1776 – The Grassy Creek Baptist Church in Granville County, N.C. brought Aaron P before the church to give reason for not communing. He was corrected and later restored. However, the church was even handed in their discipline. “In 1770 Elder James Reed, the pastor was excluded for unchristian conduct. Elders Jeremiah Walker and John Williams, were called on as helps or as a council, to aid the brethren in this very serious difficulty.” Pastor Reed had been baptized by Shubael Stearns in 1756 and was the first pastor of Grassy Creek. It was not for morals or doctrine that he was dismissed, and after two years he was restored and enjoyed a long and fruitful ministry of almost forty years as their pastor. In 1798 at 72 he was called to his heavenly home. His last words were: “Do you see the angels waiting to convey my soul to glory?” On March 5, 1773, at a church conference, the question was asked and answered: Should a private transgression be made public?” The answer was “No” based on Matt. 18:15 concerning settling differences privately before they are brought before the church. These people were serious about church discipline. On Sept. 24, 1775, the church records show that Henry Howard and Lemuel Wilson were appointed to admonish sister J___C____ for living an immoral life, such as dancing.” They based it on the word “revellings” in Ga. 5:21 and I Pet. 4:3. Revellings referred to,“dancings in merry making, a jovial festivity with music and dancing.” They reported back on Nov. 24 that they had admonished her, she was present, but she found no repentance, she was then excommunicated. [Robert I Devin, A History of Grassy Creek Baptist Church (Raleigh, N.C.: Edwards, Broughton and Co., 1880), p. 78. This Day in Baptist History II: Cummins and Thompson, BJU Press: Greenville, S.C. 2000 A.D. pp. 626-28.] Prepared by Dr. Greg J. Dixon
She was truly a “Gift of God”
1798 – Dr. Caleb Evans, two years after the death of Anne Steele, published her memoir, who wrote under the pen name of Theodosia (Gift of God). She had been confined to her “chamber” for some two years before her death suffering with the most excruciating pain imaginable, yet with a Christian dignity, joy, and peace beyond human understanding. When her time to depart came, she uttered not a murmuring word, but took the most affectionate leave of her weeping friends around her, and with these words on her lips, “I know that my Redeemer liveth,” fell gently asleep into the arms of the Lord Jesus. She founded no church, built no chapels, went to no mission fields…she only wrote a few of the sweetest hymns, but her usefulness has far distanced her fame. She exerts an influence where history is unknown; she ministers by many a sickbed; she furnishes a song in many a night of affliction. Every Sunday hears her hymns in thousands of sanctuaries and her poems that were written in times of pain have been sung for two centuries in thousands of closets. Her body lies in a cemetery in the quiet village of Broughton in England. Besides her physical suffering, she also suffered emotionally from the tragic accidental drowning of her fiancé, Robert Elscourt, on the eve of their wedding. Many of her hymns reflect the Blessed Hope of the coming of her Lord. Her life was greatly influenced by her great-uncle, Henry Steele, who was the pastor of the Baptist church in Broughton for forty years, and then his nephew William Steele, who succeeded him, who was likewise a man of deep piety and ministerial ability. [Freda West, Great Baptist Women, ed. A. S. Clement (London: Carey Kingsgate Press Limited, 1955), pp. 30-31. This Day in Baptist History II: Cummins and Thompson, BJU Press: Greenville, S.C. 2000 A.D. pp. 615-18.] Prepared by Dr. Greg J. Dixon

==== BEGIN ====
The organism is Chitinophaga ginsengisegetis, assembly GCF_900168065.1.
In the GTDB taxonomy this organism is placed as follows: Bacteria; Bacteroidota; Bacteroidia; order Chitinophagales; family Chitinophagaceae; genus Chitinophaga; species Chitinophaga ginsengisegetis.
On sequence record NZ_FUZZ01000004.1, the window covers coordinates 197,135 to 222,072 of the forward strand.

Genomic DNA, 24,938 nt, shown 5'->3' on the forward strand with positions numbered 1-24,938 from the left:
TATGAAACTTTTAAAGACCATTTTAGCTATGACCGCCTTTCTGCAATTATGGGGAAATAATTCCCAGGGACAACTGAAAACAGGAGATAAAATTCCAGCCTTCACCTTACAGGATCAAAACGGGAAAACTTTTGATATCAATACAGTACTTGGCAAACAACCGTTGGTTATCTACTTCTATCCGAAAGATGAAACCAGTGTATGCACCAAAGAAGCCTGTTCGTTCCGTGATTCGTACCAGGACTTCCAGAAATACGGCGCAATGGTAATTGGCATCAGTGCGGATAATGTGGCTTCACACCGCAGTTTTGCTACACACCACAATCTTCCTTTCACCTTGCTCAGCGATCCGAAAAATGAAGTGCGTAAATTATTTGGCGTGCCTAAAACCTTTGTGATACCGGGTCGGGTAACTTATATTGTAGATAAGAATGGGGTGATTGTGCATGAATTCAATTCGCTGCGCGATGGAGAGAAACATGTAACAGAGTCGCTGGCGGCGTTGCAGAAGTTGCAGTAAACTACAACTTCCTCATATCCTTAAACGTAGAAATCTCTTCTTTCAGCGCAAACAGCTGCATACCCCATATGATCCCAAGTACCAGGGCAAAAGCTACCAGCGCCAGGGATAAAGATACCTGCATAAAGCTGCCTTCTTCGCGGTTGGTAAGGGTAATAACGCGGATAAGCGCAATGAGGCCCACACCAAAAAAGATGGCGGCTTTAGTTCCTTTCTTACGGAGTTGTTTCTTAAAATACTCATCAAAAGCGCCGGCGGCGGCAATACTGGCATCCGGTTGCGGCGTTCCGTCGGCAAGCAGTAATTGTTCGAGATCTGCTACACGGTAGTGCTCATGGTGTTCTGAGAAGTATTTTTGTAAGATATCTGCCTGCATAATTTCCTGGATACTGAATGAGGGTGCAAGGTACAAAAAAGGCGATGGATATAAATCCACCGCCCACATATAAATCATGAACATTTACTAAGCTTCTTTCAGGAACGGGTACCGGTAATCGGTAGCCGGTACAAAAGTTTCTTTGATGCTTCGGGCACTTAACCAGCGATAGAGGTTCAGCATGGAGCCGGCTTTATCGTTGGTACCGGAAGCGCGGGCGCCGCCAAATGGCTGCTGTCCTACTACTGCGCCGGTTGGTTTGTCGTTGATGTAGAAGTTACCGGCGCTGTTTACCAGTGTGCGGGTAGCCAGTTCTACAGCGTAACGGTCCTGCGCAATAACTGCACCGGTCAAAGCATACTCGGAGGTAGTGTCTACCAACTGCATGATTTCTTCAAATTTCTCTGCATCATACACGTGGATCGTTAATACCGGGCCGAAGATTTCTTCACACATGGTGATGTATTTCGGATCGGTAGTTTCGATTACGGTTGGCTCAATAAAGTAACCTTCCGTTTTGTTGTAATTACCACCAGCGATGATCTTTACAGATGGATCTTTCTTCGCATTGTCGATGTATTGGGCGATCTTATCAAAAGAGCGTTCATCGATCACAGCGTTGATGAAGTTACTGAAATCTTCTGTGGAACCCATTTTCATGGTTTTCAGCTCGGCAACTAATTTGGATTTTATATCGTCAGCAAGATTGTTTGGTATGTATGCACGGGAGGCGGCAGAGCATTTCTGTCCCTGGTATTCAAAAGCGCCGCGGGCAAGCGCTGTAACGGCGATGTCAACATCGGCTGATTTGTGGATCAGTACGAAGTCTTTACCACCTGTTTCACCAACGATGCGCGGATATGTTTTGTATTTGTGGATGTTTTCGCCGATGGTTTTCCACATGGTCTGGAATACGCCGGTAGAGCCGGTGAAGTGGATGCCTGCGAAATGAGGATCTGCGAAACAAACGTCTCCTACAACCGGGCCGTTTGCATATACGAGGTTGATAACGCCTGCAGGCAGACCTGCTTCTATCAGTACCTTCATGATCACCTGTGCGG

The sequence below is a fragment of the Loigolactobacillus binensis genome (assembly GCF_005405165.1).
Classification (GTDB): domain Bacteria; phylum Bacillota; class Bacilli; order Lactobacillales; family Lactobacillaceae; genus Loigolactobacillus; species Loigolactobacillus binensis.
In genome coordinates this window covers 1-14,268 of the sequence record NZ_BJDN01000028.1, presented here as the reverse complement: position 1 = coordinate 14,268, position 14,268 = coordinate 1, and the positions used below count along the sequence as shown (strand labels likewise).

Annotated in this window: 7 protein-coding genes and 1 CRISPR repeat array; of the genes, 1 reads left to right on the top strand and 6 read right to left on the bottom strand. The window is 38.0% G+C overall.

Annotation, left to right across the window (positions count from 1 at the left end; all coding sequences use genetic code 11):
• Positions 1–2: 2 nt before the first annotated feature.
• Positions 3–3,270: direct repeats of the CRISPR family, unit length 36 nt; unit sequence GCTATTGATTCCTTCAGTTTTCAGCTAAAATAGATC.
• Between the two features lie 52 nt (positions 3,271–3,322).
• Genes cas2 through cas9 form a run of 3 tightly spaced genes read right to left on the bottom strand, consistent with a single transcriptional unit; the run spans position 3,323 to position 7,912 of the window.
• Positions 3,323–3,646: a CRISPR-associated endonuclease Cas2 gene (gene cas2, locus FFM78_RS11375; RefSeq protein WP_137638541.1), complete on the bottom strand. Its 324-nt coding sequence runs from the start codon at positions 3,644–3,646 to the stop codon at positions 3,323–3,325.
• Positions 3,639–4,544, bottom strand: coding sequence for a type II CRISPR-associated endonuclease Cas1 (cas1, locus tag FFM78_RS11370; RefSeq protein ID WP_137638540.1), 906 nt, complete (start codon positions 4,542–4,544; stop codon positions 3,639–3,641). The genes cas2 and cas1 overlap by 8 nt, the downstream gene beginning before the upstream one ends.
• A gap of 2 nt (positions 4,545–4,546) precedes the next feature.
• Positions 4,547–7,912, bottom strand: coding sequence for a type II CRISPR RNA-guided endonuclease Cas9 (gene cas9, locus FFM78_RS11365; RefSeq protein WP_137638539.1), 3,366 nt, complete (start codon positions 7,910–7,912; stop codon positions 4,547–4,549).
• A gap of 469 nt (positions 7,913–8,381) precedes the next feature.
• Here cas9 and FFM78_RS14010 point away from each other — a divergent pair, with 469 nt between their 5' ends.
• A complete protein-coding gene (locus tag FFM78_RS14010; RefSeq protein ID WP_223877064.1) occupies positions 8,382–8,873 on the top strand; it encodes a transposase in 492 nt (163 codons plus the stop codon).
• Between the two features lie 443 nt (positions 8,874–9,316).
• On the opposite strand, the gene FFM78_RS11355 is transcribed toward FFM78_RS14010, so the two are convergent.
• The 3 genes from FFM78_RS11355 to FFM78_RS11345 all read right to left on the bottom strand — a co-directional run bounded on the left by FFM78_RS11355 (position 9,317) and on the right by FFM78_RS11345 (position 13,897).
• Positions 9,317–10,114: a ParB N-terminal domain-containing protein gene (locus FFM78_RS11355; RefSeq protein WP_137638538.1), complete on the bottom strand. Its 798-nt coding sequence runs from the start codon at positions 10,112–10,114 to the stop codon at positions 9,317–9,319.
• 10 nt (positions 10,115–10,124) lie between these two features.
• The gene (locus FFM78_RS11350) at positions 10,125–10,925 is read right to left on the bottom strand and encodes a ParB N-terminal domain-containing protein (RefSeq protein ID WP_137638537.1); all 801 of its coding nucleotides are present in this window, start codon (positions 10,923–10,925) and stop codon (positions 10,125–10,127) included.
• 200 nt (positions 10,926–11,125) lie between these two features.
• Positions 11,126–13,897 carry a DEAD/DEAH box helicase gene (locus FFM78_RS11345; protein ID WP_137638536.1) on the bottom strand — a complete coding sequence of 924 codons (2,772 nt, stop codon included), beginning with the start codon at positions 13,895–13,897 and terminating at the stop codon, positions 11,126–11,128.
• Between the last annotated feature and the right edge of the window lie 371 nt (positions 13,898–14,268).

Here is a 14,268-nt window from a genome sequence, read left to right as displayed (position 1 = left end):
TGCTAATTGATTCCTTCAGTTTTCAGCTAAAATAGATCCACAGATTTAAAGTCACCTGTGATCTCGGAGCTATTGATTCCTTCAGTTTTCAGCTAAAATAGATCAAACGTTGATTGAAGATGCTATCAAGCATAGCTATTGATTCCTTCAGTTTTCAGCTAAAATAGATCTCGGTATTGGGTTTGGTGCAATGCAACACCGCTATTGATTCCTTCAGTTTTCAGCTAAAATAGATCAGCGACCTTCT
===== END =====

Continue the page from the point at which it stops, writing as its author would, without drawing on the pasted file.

Why America became a Republic
1745 – Isaac Backus and others were excommunicated from the Congregational church at Norwich, Connecticut. The name of Isaac Backus is one of the brightest lights in Baptist history. He was born on Jan. 9, 1724 in Norwich. He grew up during the time of the Great Awakening under George Whitefield and other lesser-known men. In Nov. of 1741 a revival broke out in his home town, and Backus received full assurance of salvation. Many in the Congregational state churches did not look with favor on evangelism and these converts were called “New Lights.” However, wanting to receive communion, after 11 months, Backus finally united with the church. Starving spiritually, these “New Lights” in the congregation began meeting together for fellowship and Bible study. This division is what led to the impasse that caused the church to excommunicate them. The converts of the Great Awakening started Separate churches. Backus, called to preach and ordained, was quite at home in this movement and carried on an itinerant ministry for fourteen months until he took a church at Titicut, Mass. It was there that he became convinced of believer’s immersion, and on Aug. 22, 1751, he and six fellow church members were immersed on profession of their faith. At that point Backus formed a Baptist church and served for almost sixty years as evangelist, pastor, author and fighter for religious liberty in early America. It is estimated that he traveled over 67,000 miles and preached nearly 10,000 sermons. Backus was one of the main reasons that America adopted a constitutional Republic over Calvin’s “Geneva Theocracy” model. [B.L. Shelly, Dictionary of Baptists in America (Downers Grove, Ill.: InterVarsity Press, 1994), p. 36. This Day in Baptist History II: Cummins and Thompson, BJU Press: Greenville, S.C. 2000 A.D. pp. 614-15.] Prepared by Dr. Greg J. Dixon